The objective of that phase is to formulate recommendations for each implementation project, and govern and manage an architecture contract covering the overall system implementation and deployment. In companies where the maturity is high, it would be perfectly acceptable to have the Solution Architect acting in the name of the Enterprise Architecture team and coordinate activities during the phase G.
- Participates in assessment of solutions needs consistent with the global business strategies
- Re-analyzes business practices.
- Provides business analysis and documents process design of system functions and processes as identified in the phase B.
- Recommends application design within the development team. Supervises and ensures quality delivery of the analysis, design, and build of the hardware, network, and common software platform components of software releases with the development team.
- Assesses identified technologies from the phase D, and makes sure that solution options are based on the target architecture. Note: He will be directly accountable for the acceptance of technology architecture deliverables by the client.
- Participates in the planning, development, maintenance, installation, configuration, documentation, training and implementation of new applications/solutions. He is accountable for the documenting requirements (hardware, network, and configuration) captured during the previous ADM phases. He may also develop the engineering documentation.
- Participates in the development of functional specifications for developers related to modifying functionality, report development, outputs and interfaces.
- Works with internal customers, external consultants, IT staff and other stakeholders to refine requirements when needed.
- Leads and participates in developing and facilitating end user workshops for the solution.
- Supports existing applications within the company’s active portfolio and extends their use where appropriate according to the gap analysis.
- Coordinates and/or participates in the planning and execution of application testing.
► To govern and manage an Architecture Contract covering the overall implementation and deployment process (Source: TOGAF 9)
He identifies if there are any issues between the architecture and the implementation organization.
► To perform appropriate governance functions while the solution is being implemented and deployed (Source: TOGAF 9)
He will refer to existing governance best practices such as IT Service Management, Project Management, Risk Management, Security Management, and Audit management (for example).
► To ensure conformance with the defined architecture by implementation projects and other projects (Source: TOGAF 9)
He will Review ongoing implementation governance and architecture compliance for each building block.
► To ensure that the program of solutions is deployed successfully, as a planned program of work (Source: TOGAF 9)
He will Review ongoing implementation governance and architecture compliance for each building block.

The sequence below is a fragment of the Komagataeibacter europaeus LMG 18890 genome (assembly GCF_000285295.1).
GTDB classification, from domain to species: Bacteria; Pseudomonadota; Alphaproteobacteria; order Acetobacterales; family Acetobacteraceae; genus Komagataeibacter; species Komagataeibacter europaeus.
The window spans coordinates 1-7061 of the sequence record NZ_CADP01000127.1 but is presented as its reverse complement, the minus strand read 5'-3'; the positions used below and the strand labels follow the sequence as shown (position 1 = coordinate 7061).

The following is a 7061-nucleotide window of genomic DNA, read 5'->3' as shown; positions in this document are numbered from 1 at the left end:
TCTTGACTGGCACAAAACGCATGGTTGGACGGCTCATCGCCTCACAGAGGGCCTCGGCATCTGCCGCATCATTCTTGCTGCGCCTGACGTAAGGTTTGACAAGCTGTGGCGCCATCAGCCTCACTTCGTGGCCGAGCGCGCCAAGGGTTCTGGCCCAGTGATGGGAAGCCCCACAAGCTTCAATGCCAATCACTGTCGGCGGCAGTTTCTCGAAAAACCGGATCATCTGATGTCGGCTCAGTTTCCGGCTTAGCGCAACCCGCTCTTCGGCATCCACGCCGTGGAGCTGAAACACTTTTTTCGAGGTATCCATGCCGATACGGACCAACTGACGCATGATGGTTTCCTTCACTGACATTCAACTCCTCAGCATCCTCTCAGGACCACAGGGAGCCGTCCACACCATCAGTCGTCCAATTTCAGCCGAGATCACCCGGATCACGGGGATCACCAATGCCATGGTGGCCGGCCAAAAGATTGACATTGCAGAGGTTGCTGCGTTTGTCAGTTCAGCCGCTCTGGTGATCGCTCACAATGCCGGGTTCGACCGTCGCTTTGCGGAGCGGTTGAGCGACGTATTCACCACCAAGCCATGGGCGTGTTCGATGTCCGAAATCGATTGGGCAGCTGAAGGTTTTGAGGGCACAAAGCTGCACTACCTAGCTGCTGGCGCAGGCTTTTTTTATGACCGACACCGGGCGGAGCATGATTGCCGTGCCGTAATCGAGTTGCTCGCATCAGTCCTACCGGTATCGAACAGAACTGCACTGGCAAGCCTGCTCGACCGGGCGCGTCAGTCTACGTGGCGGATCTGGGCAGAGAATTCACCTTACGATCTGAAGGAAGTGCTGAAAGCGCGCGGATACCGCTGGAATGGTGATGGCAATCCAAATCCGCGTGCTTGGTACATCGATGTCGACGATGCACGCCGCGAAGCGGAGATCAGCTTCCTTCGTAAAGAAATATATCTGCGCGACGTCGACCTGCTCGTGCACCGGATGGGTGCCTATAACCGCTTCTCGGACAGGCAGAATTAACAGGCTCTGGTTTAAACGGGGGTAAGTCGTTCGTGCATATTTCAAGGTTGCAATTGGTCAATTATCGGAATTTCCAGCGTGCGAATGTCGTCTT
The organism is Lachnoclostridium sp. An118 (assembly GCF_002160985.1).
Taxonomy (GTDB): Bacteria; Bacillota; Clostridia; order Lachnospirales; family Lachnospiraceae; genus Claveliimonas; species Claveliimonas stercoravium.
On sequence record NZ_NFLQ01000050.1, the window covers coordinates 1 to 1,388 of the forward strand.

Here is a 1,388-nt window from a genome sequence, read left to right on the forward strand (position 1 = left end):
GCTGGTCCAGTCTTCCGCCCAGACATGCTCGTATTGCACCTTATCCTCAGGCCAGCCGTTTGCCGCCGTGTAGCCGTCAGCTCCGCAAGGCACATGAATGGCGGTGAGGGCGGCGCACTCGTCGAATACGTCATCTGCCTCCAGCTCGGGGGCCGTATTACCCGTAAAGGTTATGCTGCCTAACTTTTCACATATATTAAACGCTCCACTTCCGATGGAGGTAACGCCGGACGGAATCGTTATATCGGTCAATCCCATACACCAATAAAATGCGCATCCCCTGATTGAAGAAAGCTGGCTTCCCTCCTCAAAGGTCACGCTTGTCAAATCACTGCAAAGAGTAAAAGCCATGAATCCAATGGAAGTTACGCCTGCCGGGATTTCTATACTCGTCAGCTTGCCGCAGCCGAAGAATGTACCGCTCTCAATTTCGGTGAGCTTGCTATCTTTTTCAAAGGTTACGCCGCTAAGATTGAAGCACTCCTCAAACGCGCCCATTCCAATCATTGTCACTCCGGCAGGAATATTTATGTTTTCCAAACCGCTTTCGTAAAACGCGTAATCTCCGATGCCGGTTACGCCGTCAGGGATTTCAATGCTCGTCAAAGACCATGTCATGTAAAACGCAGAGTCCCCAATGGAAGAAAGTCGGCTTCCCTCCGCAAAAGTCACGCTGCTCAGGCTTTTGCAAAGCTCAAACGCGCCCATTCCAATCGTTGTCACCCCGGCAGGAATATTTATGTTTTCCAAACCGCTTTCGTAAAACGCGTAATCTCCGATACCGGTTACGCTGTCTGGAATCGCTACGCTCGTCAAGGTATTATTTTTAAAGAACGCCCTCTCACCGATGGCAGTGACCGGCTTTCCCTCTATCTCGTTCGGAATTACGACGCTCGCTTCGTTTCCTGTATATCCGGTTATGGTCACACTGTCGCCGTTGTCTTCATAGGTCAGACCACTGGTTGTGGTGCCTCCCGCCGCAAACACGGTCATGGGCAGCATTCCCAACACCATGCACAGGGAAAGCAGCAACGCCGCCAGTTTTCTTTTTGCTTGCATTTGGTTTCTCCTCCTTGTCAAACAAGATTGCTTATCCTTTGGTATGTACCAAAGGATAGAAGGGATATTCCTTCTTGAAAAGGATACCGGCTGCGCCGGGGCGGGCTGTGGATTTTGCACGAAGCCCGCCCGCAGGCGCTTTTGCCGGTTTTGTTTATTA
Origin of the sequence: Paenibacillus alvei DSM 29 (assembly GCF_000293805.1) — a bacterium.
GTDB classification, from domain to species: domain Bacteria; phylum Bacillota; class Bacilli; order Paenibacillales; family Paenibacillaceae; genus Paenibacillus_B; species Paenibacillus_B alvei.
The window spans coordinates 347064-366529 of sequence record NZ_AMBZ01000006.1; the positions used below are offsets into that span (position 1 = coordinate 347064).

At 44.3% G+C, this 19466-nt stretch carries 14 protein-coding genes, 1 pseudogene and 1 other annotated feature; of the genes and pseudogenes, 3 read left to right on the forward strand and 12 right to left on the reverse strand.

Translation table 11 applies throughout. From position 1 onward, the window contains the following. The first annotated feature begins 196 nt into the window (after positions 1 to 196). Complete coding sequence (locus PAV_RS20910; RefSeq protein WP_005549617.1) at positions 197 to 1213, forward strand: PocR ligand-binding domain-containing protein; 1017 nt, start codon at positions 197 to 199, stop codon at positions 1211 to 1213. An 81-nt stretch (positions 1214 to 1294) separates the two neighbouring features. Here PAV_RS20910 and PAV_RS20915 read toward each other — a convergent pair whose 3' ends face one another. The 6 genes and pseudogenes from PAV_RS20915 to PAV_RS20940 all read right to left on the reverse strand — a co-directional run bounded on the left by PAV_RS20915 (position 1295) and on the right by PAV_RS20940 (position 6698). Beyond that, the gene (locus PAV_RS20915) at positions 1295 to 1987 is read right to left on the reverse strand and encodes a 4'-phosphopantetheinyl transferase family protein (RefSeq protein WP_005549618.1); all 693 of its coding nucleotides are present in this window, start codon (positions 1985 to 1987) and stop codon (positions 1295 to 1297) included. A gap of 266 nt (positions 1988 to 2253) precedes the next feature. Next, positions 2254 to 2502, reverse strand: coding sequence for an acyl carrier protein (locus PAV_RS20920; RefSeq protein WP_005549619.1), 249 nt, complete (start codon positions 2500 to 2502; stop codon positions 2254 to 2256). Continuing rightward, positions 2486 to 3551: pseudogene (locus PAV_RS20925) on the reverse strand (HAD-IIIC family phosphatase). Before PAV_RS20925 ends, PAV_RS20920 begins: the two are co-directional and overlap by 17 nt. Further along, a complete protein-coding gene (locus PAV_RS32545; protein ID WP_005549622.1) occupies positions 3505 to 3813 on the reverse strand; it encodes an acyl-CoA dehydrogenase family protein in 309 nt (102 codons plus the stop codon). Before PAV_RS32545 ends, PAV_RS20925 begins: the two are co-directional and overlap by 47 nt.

► To ensure conformance of the deployed solution with the Target Architecture (Source: TOGAF 9)
He will support the architecture design review using a customized checklist as defined in TOGAF.
► To mobilize supporting operations that will underpin the future working lifetime of the deployed solution (Source: TOGAF 9)
The Solution Architect with the Enterprise Architecture team and the IT Operation Team:
- Helps to monitor and supports the operations architecture of for hardware, network, and common software platforms (including configuration approach, deployment, approach, and monitoring approach).
- Supports all hardware, network, and common software platforms in Development, Production, and Operations environments. Must be aware of the status of the system in all environments, and must communicate and manage environment related risks and activities.
- Supports build team by managing configuration of hardware, network, and common software platforms (like Application Servers).
- Establishes and maintains relationship with key clients with-in client IT organization.
- Develops and implements plan for increasing level of technical architecture skill in program staff.
- Ensures consistent implementation of technical components across release activities with the IT Service Management team if it exists (e.g. release manager).
- Identifies production infrastructure related issues in the production environment with the help of both the Service Desk and the System Management team if they exist. Creates and implements issue resolution plans that have to be escalated to the Enterprise Architecture team.
This diagram is a high level representation of the Solution Architect’s activities interacting with all parties involved in the architecture development and delivery.
This approach where many activities are led by a designated Solution Architect. The alternative being to share the role between several architects from the Enterprise Architecture team.
Thank you to Karen Lopez for finding and praising a blog post by Anith Sen. He writes about database design errors, Karen disagrees with some of Anith’s conclusions in her blog which goes to illustrate that design is a mix of art and science…